Strengthening South-South Cooperation for inclusive financial sectors
  • October 19, 2015

UNCDF’s MicroLead programme provides another excellent example of how UNCDF leverages its funding to catalyze private capital and domestic savings: starting with its own initial contribution of $6.8 million, UNCDF mobilized another $20 million for MicroLead from the Bill & Melinda Gates Foundation

These funds were then invested in local financial service providers, which put a further $100 million of their own capital into their expansion under the project. Within five years, MicroLead had mobilized more than $645 million of ‘sleeping capital, money out of the mattresses’, from a million local depositors, creating a major new source of local investment capital. 

One of MicroLead’s partners was Equity Bank, which MicroLead engaged to expand operations into South Sudan. In 2008, 90% of the population in Southern Sudan lacked banking services. Some banks required a deposit of US$ 50 equivalent to open an account, making it inaccessible to most low-income people. The financing agreement with UNCDF recognized and shared the risk of expanding in South Sudan in 2009 - with the referendum scheduled for 2011 - while also requiring Equity Bank to meet performance targets on additional equity committed (US$10 Million), branch expansion (9), and deposit accounts (132,000).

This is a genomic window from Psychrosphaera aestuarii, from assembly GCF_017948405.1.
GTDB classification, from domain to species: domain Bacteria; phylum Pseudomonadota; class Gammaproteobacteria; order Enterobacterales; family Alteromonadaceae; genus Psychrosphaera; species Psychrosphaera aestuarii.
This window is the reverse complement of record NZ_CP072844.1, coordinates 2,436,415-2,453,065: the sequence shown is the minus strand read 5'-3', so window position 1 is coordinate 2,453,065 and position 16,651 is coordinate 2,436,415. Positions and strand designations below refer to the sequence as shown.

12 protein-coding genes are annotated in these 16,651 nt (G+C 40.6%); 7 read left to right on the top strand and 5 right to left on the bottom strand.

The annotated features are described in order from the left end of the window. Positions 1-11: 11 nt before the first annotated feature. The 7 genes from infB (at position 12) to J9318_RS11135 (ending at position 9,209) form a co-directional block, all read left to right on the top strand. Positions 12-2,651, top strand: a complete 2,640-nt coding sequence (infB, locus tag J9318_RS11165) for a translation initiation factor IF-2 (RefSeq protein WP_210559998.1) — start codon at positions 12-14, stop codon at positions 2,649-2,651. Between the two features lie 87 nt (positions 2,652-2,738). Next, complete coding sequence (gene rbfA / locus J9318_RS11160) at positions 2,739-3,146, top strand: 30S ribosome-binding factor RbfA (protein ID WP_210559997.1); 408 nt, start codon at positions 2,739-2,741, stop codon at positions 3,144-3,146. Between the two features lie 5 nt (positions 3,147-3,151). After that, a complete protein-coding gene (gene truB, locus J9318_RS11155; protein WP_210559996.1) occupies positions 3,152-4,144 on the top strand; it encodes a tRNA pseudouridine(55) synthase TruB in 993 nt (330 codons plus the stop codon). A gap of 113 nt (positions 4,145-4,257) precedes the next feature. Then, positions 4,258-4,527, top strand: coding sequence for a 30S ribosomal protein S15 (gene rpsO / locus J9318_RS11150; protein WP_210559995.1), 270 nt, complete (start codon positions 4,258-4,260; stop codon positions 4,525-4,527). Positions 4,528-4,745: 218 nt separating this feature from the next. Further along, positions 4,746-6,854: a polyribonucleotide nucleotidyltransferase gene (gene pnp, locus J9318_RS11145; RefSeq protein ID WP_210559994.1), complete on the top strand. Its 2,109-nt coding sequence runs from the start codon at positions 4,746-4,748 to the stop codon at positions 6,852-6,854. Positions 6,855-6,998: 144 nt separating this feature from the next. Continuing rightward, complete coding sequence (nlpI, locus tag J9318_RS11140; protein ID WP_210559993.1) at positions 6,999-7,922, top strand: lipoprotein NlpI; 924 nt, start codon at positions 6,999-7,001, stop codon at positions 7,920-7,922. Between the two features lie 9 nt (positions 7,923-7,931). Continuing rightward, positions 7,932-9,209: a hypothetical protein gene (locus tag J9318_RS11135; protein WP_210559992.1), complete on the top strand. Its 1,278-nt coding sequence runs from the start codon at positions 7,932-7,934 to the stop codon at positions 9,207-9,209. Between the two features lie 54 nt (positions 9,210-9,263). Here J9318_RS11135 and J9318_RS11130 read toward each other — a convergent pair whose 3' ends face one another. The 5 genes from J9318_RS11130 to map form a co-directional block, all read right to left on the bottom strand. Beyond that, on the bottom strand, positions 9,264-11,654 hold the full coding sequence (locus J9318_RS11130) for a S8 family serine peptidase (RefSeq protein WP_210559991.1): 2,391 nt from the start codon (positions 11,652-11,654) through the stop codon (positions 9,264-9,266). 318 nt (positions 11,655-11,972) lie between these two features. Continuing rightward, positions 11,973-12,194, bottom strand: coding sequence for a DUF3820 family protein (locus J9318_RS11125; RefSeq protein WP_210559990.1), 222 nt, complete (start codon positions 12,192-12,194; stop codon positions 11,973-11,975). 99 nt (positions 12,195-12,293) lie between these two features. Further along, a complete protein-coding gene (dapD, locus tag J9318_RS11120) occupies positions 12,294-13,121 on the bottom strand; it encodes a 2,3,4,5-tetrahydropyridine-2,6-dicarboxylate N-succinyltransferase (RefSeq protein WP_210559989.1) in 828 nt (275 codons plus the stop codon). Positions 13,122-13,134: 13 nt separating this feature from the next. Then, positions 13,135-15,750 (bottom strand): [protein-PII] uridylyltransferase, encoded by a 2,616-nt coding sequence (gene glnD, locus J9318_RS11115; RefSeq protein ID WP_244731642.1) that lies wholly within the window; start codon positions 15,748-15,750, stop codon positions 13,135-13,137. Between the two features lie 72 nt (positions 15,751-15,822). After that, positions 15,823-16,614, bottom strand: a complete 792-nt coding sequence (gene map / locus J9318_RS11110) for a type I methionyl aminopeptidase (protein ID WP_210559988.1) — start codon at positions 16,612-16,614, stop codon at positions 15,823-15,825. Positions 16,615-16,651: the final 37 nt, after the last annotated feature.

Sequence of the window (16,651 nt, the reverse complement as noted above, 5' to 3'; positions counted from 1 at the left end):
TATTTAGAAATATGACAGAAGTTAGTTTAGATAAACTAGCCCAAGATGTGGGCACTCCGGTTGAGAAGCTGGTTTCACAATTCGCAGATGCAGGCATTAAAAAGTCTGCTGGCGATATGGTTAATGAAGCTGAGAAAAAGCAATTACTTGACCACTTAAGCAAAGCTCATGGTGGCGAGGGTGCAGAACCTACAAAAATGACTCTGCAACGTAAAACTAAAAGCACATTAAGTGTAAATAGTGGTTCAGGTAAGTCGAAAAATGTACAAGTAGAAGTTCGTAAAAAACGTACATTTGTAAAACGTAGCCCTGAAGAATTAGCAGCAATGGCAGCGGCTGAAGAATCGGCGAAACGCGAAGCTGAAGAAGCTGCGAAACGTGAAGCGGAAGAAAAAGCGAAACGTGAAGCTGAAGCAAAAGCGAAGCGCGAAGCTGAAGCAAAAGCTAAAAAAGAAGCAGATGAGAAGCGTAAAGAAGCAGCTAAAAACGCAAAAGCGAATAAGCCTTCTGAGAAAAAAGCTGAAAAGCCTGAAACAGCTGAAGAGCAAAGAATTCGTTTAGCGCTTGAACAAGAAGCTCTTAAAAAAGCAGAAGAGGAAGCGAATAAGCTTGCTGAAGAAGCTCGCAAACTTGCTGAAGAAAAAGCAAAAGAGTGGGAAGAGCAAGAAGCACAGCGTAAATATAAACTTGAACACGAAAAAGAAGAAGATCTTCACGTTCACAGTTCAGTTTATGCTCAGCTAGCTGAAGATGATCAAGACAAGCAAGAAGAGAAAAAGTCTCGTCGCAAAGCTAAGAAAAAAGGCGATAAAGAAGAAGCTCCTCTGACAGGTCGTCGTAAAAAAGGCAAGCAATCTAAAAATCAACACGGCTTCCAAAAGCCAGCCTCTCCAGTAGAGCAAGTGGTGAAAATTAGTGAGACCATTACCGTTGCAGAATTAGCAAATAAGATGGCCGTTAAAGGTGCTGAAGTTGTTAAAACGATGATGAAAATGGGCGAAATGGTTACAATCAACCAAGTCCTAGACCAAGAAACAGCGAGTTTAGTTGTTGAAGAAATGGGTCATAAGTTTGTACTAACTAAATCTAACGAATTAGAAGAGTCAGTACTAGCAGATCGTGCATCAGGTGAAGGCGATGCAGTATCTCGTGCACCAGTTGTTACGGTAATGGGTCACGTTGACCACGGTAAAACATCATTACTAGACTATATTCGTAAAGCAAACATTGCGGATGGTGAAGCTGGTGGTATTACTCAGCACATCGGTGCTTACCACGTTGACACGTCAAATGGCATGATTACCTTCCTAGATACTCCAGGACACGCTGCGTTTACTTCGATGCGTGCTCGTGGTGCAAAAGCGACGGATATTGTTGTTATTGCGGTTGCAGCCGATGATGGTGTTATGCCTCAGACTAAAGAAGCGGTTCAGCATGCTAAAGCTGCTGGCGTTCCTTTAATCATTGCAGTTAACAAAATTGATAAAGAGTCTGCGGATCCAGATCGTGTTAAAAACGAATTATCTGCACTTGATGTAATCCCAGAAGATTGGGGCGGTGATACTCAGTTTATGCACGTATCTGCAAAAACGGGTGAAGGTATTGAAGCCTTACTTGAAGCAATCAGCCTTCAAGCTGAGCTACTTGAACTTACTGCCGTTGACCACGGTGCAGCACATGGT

Equity Bank designed and offered products suitable to the market by offering zero-balance deposit accounts, demonstrating that anyone could open an account. At June 2015, Equity South Sudan had 132,740 depositors and US$ 167 million equivalent in deposits.    

Equity Bank has also demonstrated resilience in the face of a volatile operating environment. In spite of recent conflict, which led to Equity Bank suffering destruction to two of its branches, it has been able to continue to keep deposits secure, including the life savings of many low-income clients that will allow them to rebuild their lives. Many South Sudanese who kept their ‘money in their mattresses’ lost their funds as they fled disturbances.